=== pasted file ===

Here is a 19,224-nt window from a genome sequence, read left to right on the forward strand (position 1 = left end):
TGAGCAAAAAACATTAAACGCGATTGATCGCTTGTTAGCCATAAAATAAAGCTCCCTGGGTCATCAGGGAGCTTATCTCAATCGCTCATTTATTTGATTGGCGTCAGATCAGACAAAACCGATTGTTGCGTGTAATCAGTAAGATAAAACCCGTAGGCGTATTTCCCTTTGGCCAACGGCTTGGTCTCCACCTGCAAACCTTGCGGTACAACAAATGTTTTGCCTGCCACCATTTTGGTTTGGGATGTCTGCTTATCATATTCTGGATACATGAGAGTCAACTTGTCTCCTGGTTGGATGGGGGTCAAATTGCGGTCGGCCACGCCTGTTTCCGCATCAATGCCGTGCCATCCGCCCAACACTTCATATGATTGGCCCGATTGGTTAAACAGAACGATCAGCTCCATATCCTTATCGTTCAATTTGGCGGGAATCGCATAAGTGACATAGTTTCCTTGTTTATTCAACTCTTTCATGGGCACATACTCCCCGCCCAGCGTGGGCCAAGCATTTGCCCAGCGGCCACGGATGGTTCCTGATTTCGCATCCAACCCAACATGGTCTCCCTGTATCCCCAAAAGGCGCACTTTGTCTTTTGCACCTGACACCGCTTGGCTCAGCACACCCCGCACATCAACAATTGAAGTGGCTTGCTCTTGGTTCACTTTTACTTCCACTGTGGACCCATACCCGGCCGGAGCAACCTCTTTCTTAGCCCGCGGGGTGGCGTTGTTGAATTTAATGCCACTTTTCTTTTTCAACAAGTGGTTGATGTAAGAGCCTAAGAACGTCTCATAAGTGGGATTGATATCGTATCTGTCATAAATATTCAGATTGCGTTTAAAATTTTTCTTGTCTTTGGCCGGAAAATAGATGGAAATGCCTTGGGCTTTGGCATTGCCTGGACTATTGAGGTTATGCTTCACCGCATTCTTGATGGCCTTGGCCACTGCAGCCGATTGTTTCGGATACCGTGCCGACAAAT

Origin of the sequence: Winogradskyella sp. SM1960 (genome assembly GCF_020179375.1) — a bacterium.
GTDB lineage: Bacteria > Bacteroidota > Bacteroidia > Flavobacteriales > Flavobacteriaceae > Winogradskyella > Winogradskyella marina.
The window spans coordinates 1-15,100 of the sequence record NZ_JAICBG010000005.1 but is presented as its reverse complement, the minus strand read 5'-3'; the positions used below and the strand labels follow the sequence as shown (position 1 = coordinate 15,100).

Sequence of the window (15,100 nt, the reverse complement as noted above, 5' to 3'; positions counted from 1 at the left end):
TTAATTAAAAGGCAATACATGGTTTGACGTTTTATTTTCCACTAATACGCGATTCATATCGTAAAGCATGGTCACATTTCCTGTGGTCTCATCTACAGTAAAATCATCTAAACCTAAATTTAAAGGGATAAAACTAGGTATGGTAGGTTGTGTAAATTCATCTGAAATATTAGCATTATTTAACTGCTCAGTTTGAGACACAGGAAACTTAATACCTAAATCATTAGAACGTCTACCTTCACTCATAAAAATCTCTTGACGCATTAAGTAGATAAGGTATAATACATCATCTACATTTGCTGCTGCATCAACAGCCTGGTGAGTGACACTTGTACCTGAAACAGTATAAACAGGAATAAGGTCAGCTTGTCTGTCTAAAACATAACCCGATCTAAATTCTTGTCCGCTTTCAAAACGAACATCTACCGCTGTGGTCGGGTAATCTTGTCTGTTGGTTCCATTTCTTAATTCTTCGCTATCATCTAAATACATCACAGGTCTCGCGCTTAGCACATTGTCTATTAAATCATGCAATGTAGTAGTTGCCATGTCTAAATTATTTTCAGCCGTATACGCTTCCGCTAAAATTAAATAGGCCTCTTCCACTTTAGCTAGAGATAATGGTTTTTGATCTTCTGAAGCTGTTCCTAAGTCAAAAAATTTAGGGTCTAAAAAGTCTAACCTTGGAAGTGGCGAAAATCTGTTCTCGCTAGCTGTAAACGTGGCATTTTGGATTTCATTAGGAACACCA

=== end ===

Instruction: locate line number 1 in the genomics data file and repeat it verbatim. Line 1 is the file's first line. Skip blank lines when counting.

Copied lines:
Here is a 19,224-nt window from a genome sequence, read left to right on the forward strand (position 1 = left end):